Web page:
OK, say I have the signal: signal=(sin(2*%pi*77.7811 .* x) + .39*sin(2*%pi*74.7811 .* x) + .34*sin(2*%pi*81.3811 .* x)); From this I know: the real part of the signal is identical to the signal, and the imaginary part is: Q = (-cos(2*%pi*77.7811 .* x) - .39*cos(2*%pi*74.7811 .* x) - .34*cos(2*%pi*81.3811 .* x)); Since the Hilbert transform of a sin(x) = -cos(x). Using this, I can find the amplitude envelope of signal by calculating: a = sqrt(I^2 + Q^2) This works perfectly, when I plot "a" it looks just like it should. Next, I calculate phase as: phase = atan(Q/I) To check that this is right, I plot a*cos(phase). It is equal to signal, just like it should be. The part that I'm getting confused on is interpreting the results of the calculation of instantaneous frequency. To derive a formula for instantaneous frequency, I took the derivative of phase: d/dx atan(Q/I) = (I*Q' - Q*I')/(I^2 + Q^2) = [(sin + sin + sin) .* (-cos'-cos'-cos') - (-cos -cos -cos) .* (sin' +sin' +sin')] / [(sin+sin+sin)^2 + (-cos-cos-cos)^2] = [(sin + sin + sin) .* (sin + sin + sin) - (-cos -cos -cos) .* (cos +cos +cos)] / [(sin+sin+sin)^2 + (cos+cos+cos)^2] = [(sin + sin + sin)^2 + (cos +cos +cos)^2] / [(sin+sin+sin)^2 + (cos+cos+cos)^2] = 1 This result is puzzling to me because: Phase indicates that the instantaneous frequency is constant for all of signal, but that the instantaneous frequency of signal is certainly is not equal to 1. Have I made an error? Am I just missing the correct way to interpret the instantaneous phase result? Any help would be much appreciated

# Calculating instantaneous phase of a simple signal

Started by ●February 29, 2008

Reply by ●February 29, 20082008-02-29

On Feb 28, 10:44 pm, "maxplanck" <erik.bo...@comcast.net> wrote:> OK, say I have the signal: > > signal=(sin(2*%pi*77.7811 .* x) + .39*sin(2*%pi*74.7811 .* x) + > .34*sin(2*%pi*81.3811 .* x)); > > From this I know: the real part of the signal is identical to the signal, > and the imaginary part is: > > Q = (-cos(2*%pi*77.7811 .* x) - .39*cos(2*%pi*74.7811 .* x) - > .34*cos(2*%pi*81.3811 .* x)); > > Since the Hilbert transform of a sin(x) = -cos(x). > > Using this, I can find the amplitude envelope of signal by calculating: > > a = sqrt(I^2 + Q^2) > > This works perfectly, when I plot "a" it looks just like it should. > > Next, I calculate phase as: > > phase = atan(Q/I) > > To check that this is right, I plot a*cos(phase). It is equal to signal, > just like it should be. > > The part that I'm getting confused on is interpreting the results of the > calculation of instantaneous frequency. > To derive a formula for instantaneous frequency, I took the derivative of > phase: > > d/dx atan(Q/I) = (I*Q' - Q*I')/(I^2 + Q^2) > > = [(sin + sin + sin) .* (-cos'-cos'-cos') - (-cos -cos -cos) .* (sin' > +sin' +sin')] / [(sin+sin+sin)^2 + (-cos-cos-cos)^2] > > = [(sin + sin + sin) .* (sin + sin + sin) - (-cos -cos -cos) .* (cos +cos > +cos)] / [(sin+sin+sin)^2 + (cos+cos+cos)^2] > > = [(sin + sin + sin)^2 + (cos +cos +cos)^2] / [(sin+sin+sin)^2 + > (cos+cos+cos)^2] > > = 1 > > This result is puzzling to me because: Phase indicates that the > instantaneous frequency is constant for all of signal, but that the > instantaneous frequency of signal is certainly is not equal to 1. > > Have I made an error? Am I just missing the correct way to interpret the > instantaneous phase result? > > Any help would be much appreciatedYou do not have a 'simple signal' for determining a meaningful definition of instantaneous phase or frequency. Dale B. Dalrymple http://dbdimages.com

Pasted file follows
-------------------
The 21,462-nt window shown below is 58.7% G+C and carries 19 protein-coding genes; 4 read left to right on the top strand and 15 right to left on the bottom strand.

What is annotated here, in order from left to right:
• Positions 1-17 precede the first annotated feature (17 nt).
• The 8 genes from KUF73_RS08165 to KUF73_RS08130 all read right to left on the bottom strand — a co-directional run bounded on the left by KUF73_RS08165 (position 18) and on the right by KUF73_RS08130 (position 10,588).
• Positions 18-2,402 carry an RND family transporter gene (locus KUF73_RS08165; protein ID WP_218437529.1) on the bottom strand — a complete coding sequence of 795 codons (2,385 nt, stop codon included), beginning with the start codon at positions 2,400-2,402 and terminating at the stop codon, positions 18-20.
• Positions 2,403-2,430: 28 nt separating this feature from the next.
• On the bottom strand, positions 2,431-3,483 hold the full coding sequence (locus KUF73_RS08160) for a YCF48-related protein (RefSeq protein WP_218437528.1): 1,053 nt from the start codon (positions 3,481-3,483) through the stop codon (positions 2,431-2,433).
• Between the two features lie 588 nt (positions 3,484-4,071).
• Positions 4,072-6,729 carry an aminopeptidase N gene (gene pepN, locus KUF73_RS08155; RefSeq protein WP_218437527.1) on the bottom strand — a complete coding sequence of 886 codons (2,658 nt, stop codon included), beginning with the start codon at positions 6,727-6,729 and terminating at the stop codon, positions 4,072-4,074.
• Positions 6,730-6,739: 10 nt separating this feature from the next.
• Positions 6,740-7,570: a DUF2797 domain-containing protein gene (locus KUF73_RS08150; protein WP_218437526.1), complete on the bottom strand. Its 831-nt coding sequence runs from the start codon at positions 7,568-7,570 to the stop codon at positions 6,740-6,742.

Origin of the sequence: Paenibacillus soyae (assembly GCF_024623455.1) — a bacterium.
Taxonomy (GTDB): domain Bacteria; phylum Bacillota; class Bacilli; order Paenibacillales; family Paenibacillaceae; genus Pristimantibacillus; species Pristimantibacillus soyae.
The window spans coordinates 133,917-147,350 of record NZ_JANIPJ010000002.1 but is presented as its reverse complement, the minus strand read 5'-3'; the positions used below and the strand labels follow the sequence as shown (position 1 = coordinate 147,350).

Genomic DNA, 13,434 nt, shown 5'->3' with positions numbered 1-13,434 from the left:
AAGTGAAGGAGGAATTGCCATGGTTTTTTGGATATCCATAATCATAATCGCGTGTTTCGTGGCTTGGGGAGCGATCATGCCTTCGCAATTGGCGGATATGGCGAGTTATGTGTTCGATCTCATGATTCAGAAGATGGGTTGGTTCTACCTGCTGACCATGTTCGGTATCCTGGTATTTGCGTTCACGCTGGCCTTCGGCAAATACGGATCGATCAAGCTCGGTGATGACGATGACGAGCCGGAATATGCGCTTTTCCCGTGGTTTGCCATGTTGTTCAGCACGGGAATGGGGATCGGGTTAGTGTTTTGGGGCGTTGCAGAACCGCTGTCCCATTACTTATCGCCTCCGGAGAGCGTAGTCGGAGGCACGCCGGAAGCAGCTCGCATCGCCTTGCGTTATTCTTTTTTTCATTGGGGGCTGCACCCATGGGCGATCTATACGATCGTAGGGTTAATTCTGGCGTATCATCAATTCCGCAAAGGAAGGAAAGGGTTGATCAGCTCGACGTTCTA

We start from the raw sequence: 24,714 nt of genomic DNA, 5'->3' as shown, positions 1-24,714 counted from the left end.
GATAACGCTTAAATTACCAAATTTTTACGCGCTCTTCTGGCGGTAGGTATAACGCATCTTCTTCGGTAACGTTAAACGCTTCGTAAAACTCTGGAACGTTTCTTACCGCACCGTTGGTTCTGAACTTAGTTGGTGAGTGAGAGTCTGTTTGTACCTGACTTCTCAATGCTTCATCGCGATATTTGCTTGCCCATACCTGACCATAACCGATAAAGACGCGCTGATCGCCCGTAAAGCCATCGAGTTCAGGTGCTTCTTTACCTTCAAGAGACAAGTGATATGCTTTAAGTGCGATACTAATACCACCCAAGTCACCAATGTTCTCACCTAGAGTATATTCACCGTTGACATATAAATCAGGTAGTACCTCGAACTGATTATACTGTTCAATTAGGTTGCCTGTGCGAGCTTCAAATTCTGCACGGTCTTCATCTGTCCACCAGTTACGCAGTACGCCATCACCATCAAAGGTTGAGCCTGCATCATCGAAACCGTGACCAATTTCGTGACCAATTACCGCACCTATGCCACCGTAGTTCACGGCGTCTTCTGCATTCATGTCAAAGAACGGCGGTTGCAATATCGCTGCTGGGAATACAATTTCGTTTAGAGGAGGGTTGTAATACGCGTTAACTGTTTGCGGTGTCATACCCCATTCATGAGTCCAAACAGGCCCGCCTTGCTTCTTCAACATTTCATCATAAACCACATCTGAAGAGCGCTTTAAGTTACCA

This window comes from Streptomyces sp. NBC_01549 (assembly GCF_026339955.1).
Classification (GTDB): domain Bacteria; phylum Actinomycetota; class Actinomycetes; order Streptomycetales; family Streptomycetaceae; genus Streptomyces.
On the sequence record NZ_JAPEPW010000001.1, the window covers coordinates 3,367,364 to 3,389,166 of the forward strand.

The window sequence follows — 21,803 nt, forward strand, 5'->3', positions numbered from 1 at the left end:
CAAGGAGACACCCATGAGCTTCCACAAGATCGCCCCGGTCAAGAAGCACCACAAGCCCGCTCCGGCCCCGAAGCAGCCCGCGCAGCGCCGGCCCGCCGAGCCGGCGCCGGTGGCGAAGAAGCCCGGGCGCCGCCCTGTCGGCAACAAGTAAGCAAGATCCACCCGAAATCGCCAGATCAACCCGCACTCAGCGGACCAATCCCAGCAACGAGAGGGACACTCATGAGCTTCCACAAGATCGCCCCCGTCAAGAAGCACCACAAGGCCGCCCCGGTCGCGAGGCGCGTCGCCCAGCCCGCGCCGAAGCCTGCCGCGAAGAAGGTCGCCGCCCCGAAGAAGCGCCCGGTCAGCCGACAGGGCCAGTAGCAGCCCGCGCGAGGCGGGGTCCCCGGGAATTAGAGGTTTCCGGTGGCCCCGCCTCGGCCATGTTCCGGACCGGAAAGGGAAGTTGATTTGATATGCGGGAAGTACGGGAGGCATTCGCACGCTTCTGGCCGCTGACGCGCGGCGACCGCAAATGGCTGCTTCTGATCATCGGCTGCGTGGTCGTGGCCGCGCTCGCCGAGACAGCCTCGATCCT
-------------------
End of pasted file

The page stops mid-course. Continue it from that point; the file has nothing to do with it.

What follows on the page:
Reply by ●February 29, 20082008-02-29

The instantaneous phase as calculated above is meaningful, since the original signal can be generated using only the instantaneous amplitude and phase information derived from that signal. Whether the signal is simple or not is debatable i guess, but it's just the sum of 3 sine waves..>You do not have a 'simple signal' for determining a meaningful >definition of instantaneous phase or frequency. > >Dale B. Dalrymple >http://dbdimages.com >

Reply by ●February 29, 20082008-02-29

On Feb 29, 7:44 pm, "maxplanck" <erik.bo...@comcast.net> wrote:> OK, say I have the signal: > > signal=(sin(2*%pi*77.7811 .* x) + .39*sin(2*%pi*74.7811 .* x) + > .34*sin(2*%pi*81.3811 .* x)); > > From this I know: the real part of the signal is identical to the signal, > and the imaginary part is: > > Q = (-cos(2*%pi*77.7811 .* x) - .39*cos(2*%pi*74.7811 .* x) - > .34*cos(2*%pi*81.3811 .* x)); > > Since the Hilbert transform of a sin(x) = -cos(x). > > Using this, I can find the amplitude envelope of signal by calculating: > > a = sqrt(I^2 + Q^2) > > This works perfectly, when I plot "a" it looks just like it should. > > Next, I calculate phase as: > > phase = atan(Q/I) > > To check that this is right, I plot a*cos(phase). It is equal to signal, > just like it should be. > > The part that I'm getting confused on is interpreting the results of the > calculation of instantaneous frequency. > To derive a formula for instantaneous frequency, I took the derivative of > phase: > > d/dx atan(Q/I) = (I*Q' - Q*I')/(I^2 + Q^2) > > = [(sin + sin + sin) .* (-cos'-cos'-cos') - (-cos -cos -cos) .* (sin' > +sin' +sin')] / [(sin+sin+sin)^2 + (-cos-cos-cos)^2] > > = [(sin + sin + sin) .* (sin + sin + sin) - (-cos -cos -cos) .* (cos +cos > +cos)] / [(sin+sin+sin)^2 + (cos+cos+cos)^2] > > = [(sin + sin + sin)^2 + (cos +cos +cos)^2] / [(sin+sin+sin)^2 + > (cos+cos+cos)^2] > > = 1 > > This result is puzzling to me because: Phase indicates that the > instantaneous frequency is constant for all of signal, but that the > instantaneous frequency of signal is certainly is not equal to 1. > > Have I made an error? Am I just missing the correct way to interpret the > instantaneous phase result? > > Any help would be much appreciatedEasier to write the sum of the three in the form A(t)cos(wt +phi(t)) and differentiate phi(t) wrt t. It's all a bit academic though - are you looking at co-channel interference? Hardy

Reply by ●February 29, 20082008-02-29

"maxplanck" <erik.bowen@comcast.net> writes:> d/dx atan(Q/I) = (I*Q' - Q*I')/(I^2 + Q^2) > > = [(sin + sin + sin) .* (-cos'-cos'-cos') - (-cos -cos -cos) .* (sin' > +sin' +sin')] / [(sin+sin+sin)^2 + (-cos-cos-cos)^2] > > = [(sin + sin + sin) .* (sin + sin + sin) - (-cos -cos -cos) .* (cos +cos > +cos)] / [(sin+sin+sin)^2 + (cos+cos+cos)^2] > > = [(sin + sin + sin)^2 + (cos +cos +cos)^2] / [(sin+sin+sin)^2 + > (cos+cos+cos)^2] > > = 1Are you taking into account the amplitude changes in the cos' and sin' terms? d/dx sin (A .* x) = A.* cos( A .* x ) Ciao, Peter K. -- "And he sees the vision splendid of the sunlit plains extended And at night the wondrous glory of the everlasting stars."

Reply by ●February 29, 20082008-02-29

maxplanck wrote:> OK, say I have the signal: > > signal=(sin(2*%pi*77.7811 .* x) + .39*sin(2*%pi*74.7811 .* x) + > .34*sin(2*%pi*81.3811 .* x)); > > From this I know: the real part of the signal is identical to the signal, > and the imaginary part is: > > Q = (-cos(2*%pi*77.7811 .* x) - .39*cos(2*%pi*74.7811 .* x) - > .34*cos(2*%pi*81.3811 .* x));Whoa! Stop right there. If the imaginary part of a signal is not zero, then the signal itself can't be equal to its real part. Conclusions drawn from this falsehood are likely to be wrong as well. Jerry -- Engineering is the art of making what you want from things you can get. �����������������������������������������������������������������������